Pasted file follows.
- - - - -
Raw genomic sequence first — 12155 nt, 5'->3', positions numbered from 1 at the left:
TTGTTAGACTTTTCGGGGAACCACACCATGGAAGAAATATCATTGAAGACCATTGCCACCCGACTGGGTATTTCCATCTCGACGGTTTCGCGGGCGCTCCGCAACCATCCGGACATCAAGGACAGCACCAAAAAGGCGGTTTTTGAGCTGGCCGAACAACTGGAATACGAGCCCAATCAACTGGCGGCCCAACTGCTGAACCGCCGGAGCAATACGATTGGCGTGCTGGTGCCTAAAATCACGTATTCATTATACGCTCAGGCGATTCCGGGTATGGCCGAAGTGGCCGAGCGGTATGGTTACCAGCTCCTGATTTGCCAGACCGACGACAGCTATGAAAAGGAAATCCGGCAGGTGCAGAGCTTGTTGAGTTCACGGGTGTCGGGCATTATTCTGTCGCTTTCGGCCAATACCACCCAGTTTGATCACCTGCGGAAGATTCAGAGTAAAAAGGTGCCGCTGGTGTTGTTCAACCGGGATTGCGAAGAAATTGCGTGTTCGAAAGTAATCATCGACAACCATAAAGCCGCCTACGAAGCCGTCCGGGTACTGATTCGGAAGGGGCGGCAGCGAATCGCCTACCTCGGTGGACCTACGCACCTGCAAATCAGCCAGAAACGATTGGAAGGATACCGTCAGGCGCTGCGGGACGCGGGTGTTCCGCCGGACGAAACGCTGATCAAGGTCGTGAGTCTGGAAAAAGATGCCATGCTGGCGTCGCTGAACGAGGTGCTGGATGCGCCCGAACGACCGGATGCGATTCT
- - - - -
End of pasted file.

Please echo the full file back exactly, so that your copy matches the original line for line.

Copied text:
Raw genomic sequence first — 12155 nt, 5'->3', positions numbered from 1 at the left:
TTGTTAGACTTTTCGGGGAACCACACCATGGAAGAAATATCATTGAAGACCATTGCCACCCGACTGGGTATTTCCATCTCGACGGTTTCGCGGGCGCTCCGCAACCATCCGGACATCAAGGACAGCACCAAAAAGGCGGTTTTTGAGCTGGCCGAACAACTGGAATACGAGCCCAATCAACTGGCGGCCCAACTGCTGAACCGCCGGAGCAATACGATTGGCGTGCTGGTGCCTAAAATCACGTATTCATTATACGCTCAGGCGATTCCGGGTATGGCCGAAGTGGCCGAGCGGTATGGTTACCAGCTCCTGATTTGCCAGACCGACGACAGCTATGAAAAGGAAATCCGGCAGGTGCAGAGCTTGTTGAGTTCACGGGTGTCGGGCATTATTCTGTCGCTTTCGGCCAATACCACCCAGTTTGATCACCTGCGGAAGATTCAGAGTAAAAAGGTGCCGCTGGTGTTGTTCAACCGGGATTGCGAAGAAATTGCGTGTTCGAAAGTAATCATCGACAACCATAAAGCCGCCTACGAAGCCGTCCGGGTACTGATTCGGAAGGGGCGGCAGCGAATCGCCTACCTCGGTGGACCTACGCACCTGCAAATCAGCCAGAAACGATTGGAAGGATACCGTCAGGCGCTGCGGGACGCGGGTGTTCCGCCGGACGAAACGCTGATCAAGGTCGTGAGTCTGGAAAAAGATGCCATGCTGGCGTCGCTGAACGAGGTGCTGGATGCGCCCGAACGACCGGATGCGATTCT